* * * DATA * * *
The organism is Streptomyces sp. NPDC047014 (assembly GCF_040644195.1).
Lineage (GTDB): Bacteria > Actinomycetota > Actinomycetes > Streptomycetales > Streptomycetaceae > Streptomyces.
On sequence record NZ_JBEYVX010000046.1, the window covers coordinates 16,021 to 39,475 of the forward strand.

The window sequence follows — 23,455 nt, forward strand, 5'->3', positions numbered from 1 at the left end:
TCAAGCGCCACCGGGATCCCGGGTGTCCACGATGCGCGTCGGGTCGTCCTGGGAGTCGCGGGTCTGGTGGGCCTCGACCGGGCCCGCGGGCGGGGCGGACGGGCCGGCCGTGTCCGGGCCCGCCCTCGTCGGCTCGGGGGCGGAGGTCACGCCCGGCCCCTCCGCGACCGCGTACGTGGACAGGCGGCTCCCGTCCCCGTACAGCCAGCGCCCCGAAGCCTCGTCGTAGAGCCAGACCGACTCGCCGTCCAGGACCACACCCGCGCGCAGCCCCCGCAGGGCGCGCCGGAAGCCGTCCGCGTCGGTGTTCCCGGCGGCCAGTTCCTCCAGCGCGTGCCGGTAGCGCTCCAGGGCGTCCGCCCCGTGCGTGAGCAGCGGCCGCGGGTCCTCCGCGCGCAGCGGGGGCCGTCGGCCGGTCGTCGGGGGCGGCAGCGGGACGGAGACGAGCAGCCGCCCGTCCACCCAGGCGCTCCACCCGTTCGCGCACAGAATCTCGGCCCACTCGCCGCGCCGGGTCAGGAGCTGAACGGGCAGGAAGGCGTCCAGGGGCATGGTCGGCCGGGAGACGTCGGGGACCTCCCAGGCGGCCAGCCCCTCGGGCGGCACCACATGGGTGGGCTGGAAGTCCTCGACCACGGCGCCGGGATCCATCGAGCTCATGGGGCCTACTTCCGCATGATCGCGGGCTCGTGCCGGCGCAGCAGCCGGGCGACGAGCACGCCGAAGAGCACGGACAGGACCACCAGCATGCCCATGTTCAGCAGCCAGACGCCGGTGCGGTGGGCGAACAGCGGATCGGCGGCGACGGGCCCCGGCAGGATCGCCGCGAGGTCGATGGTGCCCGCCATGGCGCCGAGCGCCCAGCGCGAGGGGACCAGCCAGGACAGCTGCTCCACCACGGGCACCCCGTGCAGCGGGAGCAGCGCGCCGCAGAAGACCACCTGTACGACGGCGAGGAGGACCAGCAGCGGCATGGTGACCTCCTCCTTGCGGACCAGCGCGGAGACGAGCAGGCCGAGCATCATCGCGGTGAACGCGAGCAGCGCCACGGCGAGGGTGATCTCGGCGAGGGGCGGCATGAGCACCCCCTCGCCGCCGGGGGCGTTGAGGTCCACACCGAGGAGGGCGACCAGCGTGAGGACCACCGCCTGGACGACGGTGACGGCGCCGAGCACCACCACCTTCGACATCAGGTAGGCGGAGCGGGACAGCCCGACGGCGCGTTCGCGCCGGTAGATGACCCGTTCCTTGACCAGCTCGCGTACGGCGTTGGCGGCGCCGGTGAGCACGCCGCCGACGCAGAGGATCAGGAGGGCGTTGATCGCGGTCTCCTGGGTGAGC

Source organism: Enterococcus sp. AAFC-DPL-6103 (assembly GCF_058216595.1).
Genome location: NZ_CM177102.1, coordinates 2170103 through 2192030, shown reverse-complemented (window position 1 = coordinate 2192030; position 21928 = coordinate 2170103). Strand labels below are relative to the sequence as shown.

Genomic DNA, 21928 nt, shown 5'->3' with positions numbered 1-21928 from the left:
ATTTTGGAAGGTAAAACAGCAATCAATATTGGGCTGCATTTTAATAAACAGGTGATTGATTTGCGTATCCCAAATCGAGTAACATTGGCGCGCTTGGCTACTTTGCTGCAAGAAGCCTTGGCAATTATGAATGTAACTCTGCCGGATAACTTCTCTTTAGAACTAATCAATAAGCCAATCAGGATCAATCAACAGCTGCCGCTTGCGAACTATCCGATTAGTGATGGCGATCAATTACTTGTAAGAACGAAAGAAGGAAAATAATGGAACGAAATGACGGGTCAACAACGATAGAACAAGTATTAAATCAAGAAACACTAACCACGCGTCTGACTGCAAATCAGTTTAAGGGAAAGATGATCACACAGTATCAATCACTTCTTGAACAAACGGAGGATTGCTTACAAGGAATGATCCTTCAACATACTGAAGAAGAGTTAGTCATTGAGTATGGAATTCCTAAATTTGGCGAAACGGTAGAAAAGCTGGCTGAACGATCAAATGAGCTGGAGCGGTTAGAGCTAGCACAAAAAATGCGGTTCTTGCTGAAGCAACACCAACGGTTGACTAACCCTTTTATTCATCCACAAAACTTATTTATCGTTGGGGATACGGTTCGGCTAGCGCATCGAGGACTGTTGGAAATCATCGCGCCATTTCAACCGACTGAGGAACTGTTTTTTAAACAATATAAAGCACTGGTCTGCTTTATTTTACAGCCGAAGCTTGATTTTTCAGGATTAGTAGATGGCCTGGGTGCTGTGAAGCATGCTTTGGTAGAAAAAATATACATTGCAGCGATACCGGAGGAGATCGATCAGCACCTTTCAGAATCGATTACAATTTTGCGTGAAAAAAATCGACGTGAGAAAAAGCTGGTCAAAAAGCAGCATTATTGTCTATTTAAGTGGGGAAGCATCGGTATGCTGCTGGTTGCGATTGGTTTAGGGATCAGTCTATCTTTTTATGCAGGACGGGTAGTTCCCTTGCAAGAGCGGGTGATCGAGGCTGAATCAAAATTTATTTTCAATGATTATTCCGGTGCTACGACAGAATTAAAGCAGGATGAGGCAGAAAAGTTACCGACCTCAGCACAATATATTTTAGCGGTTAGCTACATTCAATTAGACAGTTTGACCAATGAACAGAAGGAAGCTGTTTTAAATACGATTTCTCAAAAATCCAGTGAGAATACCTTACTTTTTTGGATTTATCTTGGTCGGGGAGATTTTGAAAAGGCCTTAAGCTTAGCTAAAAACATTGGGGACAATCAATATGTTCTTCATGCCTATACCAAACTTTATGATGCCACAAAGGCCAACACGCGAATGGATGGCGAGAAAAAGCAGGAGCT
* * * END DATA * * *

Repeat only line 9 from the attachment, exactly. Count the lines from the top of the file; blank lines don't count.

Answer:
ATTTTGGAAGGTAAAACAGCAATCAATATTGGGCTGCATTTTAATAAACAGGTGATTGATTTGCGTATCCCAAATCGAGTAACATTGGCGCGCTTGGCTACTTTGCTGCAAGAAGCCTTGGCAATTATGAATGTAACTCTGCCGGATAACTTCTCTTTAGAACTAATCAATAAGCCAATCAGGATCAATCAACAGCTGCCGCTTGCGAACTATCCGATTAGTGATGGCGATCAATTACTTGTAAGAACGAAAGAAGGAAAATAATGGAACGAAATGACGGGTCAACAACGATAGAACAAGTATTAAATCAAGAAACACTAACCACGCGTCTGACTGCAAATCAGTTTAAGGGAAAGATGATCACACAGTATCAATCACTTCTTGAACAAACGGAGGATTGCTTACAAGGAATGATCCTTCAACATACTGAAGAAGAGTTAGTCATTGAGTATGGAATTCCTAAATTTGGCGAAACGGTAGAAAAGCTGGCTGAACGATCAAATGAGCTGGAGCGGTTAGAGCTAGCACAAAAAATGCGGTTCTTGCTGAAGCAACACCAACGGTTGACTAACCCTTTTATTCATCCACAAAACTTATTTATCGTTGGGGATACGGTTCGGCTAGCGCATCGAGGACTGTTGGAAATCATCGCGCCATTTCAACCGACTGAGGAACTGTTTTTTAAACAATATAAAGCACTGGTCTGCTTTATTTTACAGCCGAAGCTTGATTTTTCAGGATTAGTAGATGGCCTGGGTGCTGTGAAGCATGCTTTGGTAGAAAAAATATACATTGCAGCGATACCGGAGGAGATCGATCAGCACCTTTCAGAATCGATTACAATTTTGCGTGAAAAAAATCGACGTGAGAAAAAGCTGGTCAAAAAGCAGCATTATTGTCTATTTAAGTGGGGAAGCATCGGTATGCTGCTGGTTGCGATTGGTTTAGGGATCAGTCTATCTTTTTATGCAGGACGGGTAGTTCCCTTGCAAGAGCGGGTGATCGAGGCTGAATCAAAATTTATTTTCAATGATTATTCCGGTGCTACGACAGAATTAAAGCAGGATGAGGCAGAAAAGTTACCGACCTCAGCACAATATATTTTAGCGGTTAGCTACATTCAATTAGACAGTTTGACCAATGAACAGAAGGAAGCTGTTTTAAATACGATTTCTCAAAAATCCAGTGAGAATACCTTACTTTTTTGGATTTATCTTGGTCGGGGAGATTTTGAAAAGGCCTTAAGCTTAGCTAAAAACATTGGGGACAATCAATATGTTCTTCATGCCTATACCAAACTTTATGATGCCACAAAGGCCAACACGCGAATGGATGGCGAGAAAAAGCAGGAGCT